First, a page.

After the Book of the World and the Book of the Body, the truth of our life is also written in the Book of the Heart. We can feel it there, pressing up against our rib cage. It is perfectly self-evident. All we have to do is read it. If we just stop and quiet ourselves, our broken hearts announce themselves. We know our disappointment very well. We know our shame and our failure. During the Days of Awe, we pound our heart repeatedly as we recite the Vidui, the confessional prayer that is repeated over and over again in the High Holiday liturgy. We point at the heart. We pound at the heart until it opens and we can read it. Why does it take such an effort? Largely, I think because we don't feel safe about exposing our hearts. (p. 146)
We don't feel safe about exposing our hearts. Not to the world; often, not even to ourselves. But this season offers opportunity to do just that. In our communal togetherness, we can open our hearts safely. We're all going there together.
Here's the last quote I'll offer from this section of the book. I find this one incredibly powerful and poignant. I hope you do, too.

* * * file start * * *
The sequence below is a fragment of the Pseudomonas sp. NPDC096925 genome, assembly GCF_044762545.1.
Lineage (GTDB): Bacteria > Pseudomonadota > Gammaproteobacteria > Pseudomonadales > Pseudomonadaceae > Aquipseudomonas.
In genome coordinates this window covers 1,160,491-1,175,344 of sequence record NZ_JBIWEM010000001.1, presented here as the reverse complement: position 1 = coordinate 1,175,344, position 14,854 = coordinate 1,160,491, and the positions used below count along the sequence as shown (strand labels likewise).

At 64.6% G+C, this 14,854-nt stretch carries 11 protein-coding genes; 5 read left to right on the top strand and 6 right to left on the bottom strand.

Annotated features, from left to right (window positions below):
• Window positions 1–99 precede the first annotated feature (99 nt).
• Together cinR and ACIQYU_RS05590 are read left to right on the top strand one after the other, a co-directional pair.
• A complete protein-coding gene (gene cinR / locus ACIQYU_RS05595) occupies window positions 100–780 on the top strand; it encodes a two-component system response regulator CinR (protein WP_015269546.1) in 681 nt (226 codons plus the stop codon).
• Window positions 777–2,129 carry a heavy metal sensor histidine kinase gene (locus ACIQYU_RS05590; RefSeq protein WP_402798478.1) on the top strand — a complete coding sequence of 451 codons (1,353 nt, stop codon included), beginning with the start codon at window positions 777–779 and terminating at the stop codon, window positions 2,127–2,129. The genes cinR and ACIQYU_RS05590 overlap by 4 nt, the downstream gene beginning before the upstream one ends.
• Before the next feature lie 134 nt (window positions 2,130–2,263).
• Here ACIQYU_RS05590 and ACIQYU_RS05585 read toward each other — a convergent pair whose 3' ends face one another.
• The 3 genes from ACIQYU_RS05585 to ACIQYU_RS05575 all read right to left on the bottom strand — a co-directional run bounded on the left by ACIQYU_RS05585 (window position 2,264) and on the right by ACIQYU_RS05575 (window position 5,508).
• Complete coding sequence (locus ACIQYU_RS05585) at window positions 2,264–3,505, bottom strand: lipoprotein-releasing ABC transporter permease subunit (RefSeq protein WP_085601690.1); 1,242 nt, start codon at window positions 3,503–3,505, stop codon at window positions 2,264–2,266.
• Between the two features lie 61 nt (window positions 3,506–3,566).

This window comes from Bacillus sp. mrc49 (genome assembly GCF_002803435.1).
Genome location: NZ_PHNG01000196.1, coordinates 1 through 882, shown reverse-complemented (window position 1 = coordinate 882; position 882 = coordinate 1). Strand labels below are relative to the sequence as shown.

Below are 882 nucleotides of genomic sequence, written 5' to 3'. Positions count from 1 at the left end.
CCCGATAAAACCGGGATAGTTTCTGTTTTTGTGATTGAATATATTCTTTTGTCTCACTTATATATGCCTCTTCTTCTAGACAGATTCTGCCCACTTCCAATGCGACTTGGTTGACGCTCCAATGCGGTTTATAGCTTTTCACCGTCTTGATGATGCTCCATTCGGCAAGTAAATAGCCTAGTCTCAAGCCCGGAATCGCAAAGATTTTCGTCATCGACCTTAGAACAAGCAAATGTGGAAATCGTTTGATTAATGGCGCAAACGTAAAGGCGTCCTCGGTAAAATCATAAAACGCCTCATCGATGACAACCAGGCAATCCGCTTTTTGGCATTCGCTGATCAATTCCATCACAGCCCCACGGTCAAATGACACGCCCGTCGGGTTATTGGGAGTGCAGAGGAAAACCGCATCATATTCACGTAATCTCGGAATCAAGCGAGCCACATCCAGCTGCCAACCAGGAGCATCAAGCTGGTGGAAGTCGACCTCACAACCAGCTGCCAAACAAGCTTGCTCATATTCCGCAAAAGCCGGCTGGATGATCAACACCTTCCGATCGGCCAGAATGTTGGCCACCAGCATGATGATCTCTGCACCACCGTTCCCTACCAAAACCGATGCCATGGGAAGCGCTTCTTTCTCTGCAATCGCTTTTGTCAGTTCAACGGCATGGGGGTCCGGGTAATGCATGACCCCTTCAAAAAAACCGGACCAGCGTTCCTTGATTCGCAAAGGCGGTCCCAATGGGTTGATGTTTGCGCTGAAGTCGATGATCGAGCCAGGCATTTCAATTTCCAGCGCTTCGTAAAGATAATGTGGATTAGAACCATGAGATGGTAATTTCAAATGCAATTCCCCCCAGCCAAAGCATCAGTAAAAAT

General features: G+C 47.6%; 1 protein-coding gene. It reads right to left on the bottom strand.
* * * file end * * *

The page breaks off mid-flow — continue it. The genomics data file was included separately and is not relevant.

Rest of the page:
At Rosh Hashanah we begin to acknowledge the truth of our lives. The truth is written wherever we look. It is written on the streets of our city; it is written in our bodies; it is written in our lives and in our hearts. We have a deep need to know this truth -- our lives quite literally depend on it. But we can't seem to get outside ourselves long enough to see it. And besides, we are terrified of the truth.
But this is a needless terror.
What is there is already so. It's on the tape. Owning up to it doesn't make it worse. Not being open about it doesn't make it go away. And we know we can stand the truth. It is already here and we are already enduring it.
And the tape is rolling. The hand is writing. Someone is watching us endure it, waiting to heal us the moment we awake and watch along.
From the great pit of our heart, we sense the seeing eye, we sense the knowing ear, watching the drama of our lives unfold, watching it with unbearable compassion. (p. 150)
The tape is rolling. The hand is writing. Someone is watching us endure it, waiting to heal us the moment we awake and watch along.
Wishing you every blessing as we move through Elul and Selichot toward Rosh Hashanah.